TCM Fachverband Schweiz
TCM FACHVERBAND SCHWEIZ
TCM Fachverband Schweiz
Association Professionnelle Suisse de MTC
Associazione professionale svizzera di MTC
TCM Association Switzerland
Alfred Lienhard Strasse 1
Contact Eveline Roth (secretary), Markus Steurer (secretary - French)
ETCMA Representatives Alexandra Nievergelt, Francesca Becchio
Members : 1’310
A-Member (Full member): fully licensed therapists who meet with the requirements of the TCM-FVS or OdA AM in at least one oft he following: acupuncture, Chinese herbal medicine, Chinese dietary therapy, tuina massage therapy
B-Member (Students): Persons studying to become Chinese medical health professionals
C-Members (Students): Students who have completed modules M1-M5 and who are in a final phase (Phase C / Phase III) of the internship (M6)
D-Members (other therapists): D-members are therapists who practice TCM but do not meet the requirements for A, B or C membership. D members benefit from the network and various services
- A-Member: CHF 500.- ; B-Member: CHF 390.-
Required continuing education
- 45 hours every two years
Requirements for continuing membership
- Done with continuing education requirements
Becoming a member
- Detailed requirements and application procedure as well as all forms can be downloaded in French and German at https://tcm-fachverband.ch/mitgliedschaften/
Legal situation in Switzerland
In Switzerland healthcare professionals are regulated by the laws of each individual canton or region (Switzerland has a total of 26 cantons). Licenses for the practice of acupuncture and Tuina as well as Chinese drug therapy are granted by the cantons, currently very different conditions apply. The laws regarding the practice of acupuncture and Chinese medicine by therapists range from prohibitions to legal practice of all modalities to no regulations at all. The situation now is changing to stronger regulations: Since the year 2000, the TCM association Switzerland, together with other associations of complementary medicine, began to strive for federal professional regulation. In the year 2015, the State Secretary for Education, Research and Innovation (SBFI) approved the Higher Professional Examination in order that TCM practitioners obtain a federal diploma as “Naturheilpraktiker” with specialization in TCM.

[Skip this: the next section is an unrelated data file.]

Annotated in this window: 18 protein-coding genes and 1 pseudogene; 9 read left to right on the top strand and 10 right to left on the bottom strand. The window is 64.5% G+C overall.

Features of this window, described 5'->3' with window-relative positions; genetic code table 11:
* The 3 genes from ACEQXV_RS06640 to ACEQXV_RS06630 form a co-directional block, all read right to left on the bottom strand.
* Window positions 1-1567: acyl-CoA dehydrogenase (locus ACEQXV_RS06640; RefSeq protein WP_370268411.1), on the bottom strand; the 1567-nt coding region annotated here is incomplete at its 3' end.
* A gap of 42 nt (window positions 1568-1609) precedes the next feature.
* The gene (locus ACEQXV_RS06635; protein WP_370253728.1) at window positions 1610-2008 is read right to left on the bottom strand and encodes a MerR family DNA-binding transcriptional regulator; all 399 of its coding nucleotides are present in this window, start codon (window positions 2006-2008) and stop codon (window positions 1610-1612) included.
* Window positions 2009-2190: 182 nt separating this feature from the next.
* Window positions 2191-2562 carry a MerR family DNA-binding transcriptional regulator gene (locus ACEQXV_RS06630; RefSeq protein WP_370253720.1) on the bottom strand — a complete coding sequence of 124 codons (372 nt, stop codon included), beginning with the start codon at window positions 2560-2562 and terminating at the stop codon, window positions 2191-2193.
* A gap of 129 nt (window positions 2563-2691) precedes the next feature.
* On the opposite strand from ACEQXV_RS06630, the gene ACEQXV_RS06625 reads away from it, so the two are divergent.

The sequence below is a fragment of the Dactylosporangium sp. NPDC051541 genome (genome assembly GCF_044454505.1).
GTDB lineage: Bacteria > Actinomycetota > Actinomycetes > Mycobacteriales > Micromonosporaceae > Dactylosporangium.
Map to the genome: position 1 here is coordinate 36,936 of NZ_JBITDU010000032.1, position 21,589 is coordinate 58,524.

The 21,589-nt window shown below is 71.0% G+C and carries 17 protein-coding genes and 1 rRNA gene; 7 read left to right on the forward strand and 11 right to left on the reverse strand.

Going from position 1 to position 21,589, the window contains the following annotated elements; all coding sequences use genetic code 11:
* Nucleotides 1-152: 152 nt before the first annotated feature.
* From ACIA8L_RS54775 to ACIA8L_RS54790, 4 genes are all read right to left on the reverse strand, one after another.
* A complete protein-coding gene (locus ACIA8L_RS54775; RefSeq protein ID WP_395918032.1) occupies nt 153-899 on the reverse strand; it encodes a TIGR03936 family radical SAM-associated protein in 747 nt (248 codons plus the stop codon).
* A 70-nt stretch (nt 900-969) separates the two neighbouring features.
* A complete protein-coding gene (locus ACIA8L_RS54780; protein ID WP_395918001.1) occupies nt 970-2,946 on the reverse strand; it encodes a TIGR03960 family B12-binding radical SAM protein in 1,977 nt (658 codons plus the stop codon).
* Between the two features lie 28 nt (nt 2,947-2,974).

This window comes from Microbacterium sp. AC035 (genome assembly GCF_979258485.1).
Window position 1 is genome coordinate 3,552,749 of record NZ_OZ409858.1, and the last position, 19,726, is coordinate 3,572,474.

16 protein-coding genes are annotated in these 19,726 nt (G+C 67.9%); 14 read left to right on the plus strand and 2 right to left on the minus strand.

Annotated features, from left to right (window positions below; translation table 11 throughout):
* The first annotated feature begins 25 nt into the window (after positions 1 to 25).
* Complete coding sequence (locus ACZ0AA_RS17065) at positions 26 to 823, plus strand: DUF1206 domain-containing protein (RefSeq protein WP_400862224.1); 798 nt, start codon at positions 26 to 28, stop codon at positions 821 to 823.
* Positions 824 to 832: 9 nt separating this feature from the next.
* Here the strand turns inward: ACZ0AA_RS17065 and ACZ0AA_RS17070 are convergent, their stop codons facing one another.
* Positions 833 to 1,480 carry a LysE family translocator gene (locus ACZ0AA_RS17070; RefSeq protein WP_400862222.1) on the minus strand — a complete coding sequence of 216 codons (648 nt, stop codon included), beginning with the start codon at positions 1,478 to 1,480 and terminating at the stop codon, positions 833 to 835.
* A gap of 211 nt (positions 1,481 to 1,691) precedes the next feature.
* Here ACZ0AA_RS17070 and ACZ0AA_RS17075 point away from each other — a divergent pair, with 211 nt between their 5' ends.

The practice of Chinese herbal medicine today isn’t regulated in most cantons. Since January 2001, herbal substances have been regarded as medicines by the federal government medicines agency Swissmedic. Thus, in theory, only therapists with legal permission to prescribe and administer Chinese medicines can legally practise Chinese herbal medicine. With the new national health law coming in 2019, the presciption will soon only be allowed for therapists with the national title and for therapists, that already have an existing permission in one of the cantons, with a few exceptions.
Doctors (MD) can practice acupuncture and Chinese herbs in all cantons. If they want to be reimbursed for acupuncture by the compulsory health insurance they need to have an ASA-Fähigkeitsausweis, a certificate which requires a minimum education time of 360 hours in acupuncture and Chinese herbal medicine.
In addition to compulsory health insurance for all swiss residents, there is the option of private supplementary insurance in Switzerland. The supplementary insurance reimburses services in the fields of CAM (Complimentary Medicine), Dental Services, Non-Psychic Psychotherapy etc. TCM is covered by the supplementary health insurances for about 70-90% of the cost. Acupuncture treatment by medical doctors is covered by compulsory health insurance.